2. Does this proposal merely allow the public sector to outsource its accountability for difficult policy areas to a special purpose vehicle?
  3. Does this proposal encourage public sector bodies to dump more of their work into the "too hard" basket and hope it will be picked up by taxpayers or private investors directly? Note the irony, for instance, in the quote from "Paddy Scriven, general secretary of the Prison Governors' Association, [who] has welcomed the scheme but warned those running it not to "cherry-pick" the least difficult offenders and leave the hardline cases to the prison and probation services." Isn't it his members' job to reduce recidivism?
  4. If the bonds for one type of project perform well for investors, will the government ensure the policy lessons are learned and reap the savings, or allow repeat projects/returns?
Personally, I am left with two concerns, which are really two sides of the same coin, as it were:

1. The nature and scale of the risks to capital may be hugely under-estimated, giving rise to complaints and compensation awards that are underwritten by the taxpayer; and

2. The nature and scale of the risks to capital may be hugely over-estimated, giving rise to windfall gains to investors, again, underwritten by the taxpayer.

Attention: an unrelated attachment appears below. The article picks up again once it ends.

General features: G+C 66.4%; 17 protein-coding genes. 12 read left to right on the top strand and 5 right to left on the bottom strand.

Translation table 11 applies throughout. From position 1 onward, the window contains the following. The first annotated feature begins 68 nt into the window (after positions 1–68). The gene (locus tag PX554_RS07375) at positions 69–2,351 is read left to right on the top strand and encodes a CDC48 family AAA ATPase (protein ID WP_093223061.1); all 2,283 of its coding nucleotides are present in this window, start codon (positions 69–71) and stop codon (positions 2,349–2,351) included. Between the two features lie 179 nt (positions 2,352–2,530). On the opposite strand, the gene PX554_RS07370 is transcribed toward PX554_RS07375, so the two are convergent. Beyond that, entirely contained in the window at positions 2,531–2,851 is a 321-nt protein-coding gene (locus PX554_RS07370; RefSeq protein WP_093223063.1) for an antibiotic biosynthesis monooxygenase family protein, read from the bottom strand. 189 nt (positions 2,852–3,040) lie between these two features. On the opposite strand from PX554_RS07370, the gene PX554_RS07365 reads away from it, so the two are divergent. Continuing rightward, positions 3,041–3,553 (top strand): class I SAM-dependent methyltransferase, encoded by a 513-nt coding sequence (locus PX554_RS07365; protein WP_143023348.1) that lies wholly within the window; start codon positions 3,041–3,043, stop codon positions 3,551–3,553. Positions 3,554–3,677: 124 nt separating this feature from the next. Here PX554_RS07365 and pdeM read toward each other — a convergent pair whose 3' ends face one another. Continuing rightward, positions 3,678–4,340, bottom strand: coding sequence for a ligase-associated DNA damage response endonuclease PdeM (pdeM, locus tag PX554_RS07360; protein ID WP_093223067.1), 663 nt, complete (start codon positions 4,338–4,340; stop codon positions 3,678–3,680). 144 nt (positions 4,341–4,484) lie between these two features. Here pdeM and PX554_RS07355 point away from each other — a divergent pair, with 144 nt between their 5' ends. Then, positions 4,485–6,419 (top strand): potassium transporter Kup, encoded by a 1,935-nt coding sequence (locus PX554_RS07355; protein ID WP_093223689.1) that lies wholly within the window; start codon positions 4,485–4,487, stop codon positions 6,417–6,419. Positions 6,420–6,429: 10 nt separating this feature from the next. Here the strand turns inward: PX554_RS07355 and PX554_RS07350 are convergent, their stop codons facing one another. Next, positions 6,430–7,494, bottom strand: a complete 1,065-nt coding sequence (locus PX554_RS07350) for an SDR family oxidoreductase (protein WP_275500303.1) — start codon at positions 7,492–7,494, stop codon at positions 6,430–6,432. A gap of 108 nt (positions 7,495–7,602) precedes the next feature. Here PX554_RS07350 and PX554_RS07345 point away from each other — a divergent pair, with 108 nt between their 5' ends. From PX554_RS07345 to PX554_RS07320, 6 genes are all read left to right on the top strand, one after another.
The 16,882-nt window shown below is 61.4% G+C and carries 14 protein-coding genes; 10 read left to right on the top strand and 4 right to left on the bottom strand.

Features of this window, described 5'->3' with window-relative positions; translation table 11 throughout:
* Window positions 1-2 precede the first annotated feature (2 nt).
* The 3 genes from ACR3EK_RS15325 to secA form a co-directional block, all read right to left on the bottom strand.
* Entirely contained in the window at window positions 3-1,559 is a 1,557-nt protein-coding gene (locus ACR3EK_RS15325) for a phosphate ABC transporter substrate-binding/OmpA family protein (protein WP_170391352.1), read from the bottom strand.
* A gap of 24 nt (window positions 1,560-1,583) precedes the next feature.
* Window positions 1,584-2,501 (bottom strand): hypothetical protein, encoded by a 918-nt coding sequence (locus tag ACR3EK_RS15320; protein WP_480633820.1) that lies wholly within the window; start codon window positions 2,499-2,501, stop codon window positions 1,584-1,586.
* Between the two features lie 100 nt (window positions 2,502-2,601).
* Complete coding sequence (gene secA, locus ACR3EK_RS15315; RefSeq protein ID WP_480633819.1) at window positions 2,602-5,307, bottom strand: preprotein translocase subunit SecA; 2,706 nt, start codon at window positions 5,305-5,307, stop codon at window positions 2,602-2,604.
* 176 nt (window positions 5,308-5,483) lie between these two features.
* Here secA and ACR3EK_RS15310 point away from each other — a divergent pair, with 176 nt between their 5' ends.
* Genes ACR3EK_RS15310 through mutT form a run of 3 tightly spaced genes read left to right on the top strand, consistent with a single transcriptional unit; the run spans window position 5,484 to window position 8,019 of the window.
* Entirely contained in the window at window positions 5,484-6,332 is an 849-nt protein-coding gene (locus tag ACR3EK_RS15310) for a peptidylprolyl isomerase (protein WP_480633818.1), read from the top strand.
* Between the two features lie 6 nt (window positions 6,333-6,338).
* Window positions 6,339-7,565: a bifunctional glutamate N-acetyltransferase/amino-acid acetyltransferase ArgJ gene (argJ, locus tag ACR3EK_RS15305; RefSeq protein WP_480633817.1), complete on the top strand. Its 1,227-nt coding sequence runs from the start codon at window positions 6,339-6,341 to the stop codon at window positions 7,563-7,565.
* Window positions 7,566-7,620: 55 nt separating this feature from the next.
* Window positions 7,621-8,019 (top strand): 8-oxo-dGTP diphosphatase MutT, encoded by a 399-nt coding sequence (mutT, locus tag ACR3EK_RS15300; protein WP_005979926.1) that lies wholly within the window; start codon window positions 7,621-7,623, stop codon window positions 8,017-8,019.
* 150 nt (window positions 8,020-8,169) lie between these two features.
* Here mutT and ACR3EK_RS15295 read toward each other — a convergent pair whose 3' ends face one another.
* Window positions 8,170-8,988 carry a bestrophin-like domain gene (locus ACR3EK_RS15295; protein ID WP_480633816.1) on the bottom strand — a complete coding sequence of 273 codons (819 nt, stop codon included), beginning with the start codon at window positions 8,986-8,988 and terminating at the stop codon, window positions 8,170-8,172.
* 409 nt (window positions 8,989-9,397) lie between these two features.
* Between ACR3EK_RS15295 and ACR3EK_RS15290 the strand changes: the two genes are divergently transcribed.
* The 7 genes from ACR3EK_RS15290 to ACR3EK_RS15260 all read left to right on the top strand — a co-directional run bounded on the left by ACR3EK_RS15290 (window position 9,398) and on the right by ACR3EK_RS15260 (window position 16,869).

Yes, like all investment banks, this one comes with a taxpayer guarantee. Which means we're all on the hook for this in the end, whichever way it goes.

Don't get me wrong. It's fantastic that we are getting excited about making improvements and saving costs in these very difficult areas of public policy. And we should never lose sight of the root causes of apparently intractable social problems, nor cease in trying to resolve them. I just don't see the need for all the chicanery around getting the liability for fixing them off the public books when the liability sits there anyway.

Worse still, it distracts our great regulatory minds from the real challenge of how to finance growth in the 'real economy' while the government and our ailing banks attempt to rebuild their balance sheets. To that end, rather than tinkering with yet another public sector investment bank, surely the government will achieve greater lasting social impact by clearing the way for genuinely private, social funding initiatives aimed at creditworthy people and small businesses, as well as alternative energy and other socially productive projects.

It took about 6 months to actually plan and launch Zopa, for example, and it's members generated about £100 million in the time it's taken to get the SIB to pilot phase. There are at least a dozen other examples out there, which have either launched or are in development, some of whom are no doubt engaged in needless technical analysis - as Zopa was - because the authorities lack the time or other resources to publish helpful guidance on how such platforms ought to be structured.


Image from The Tool Factory blog.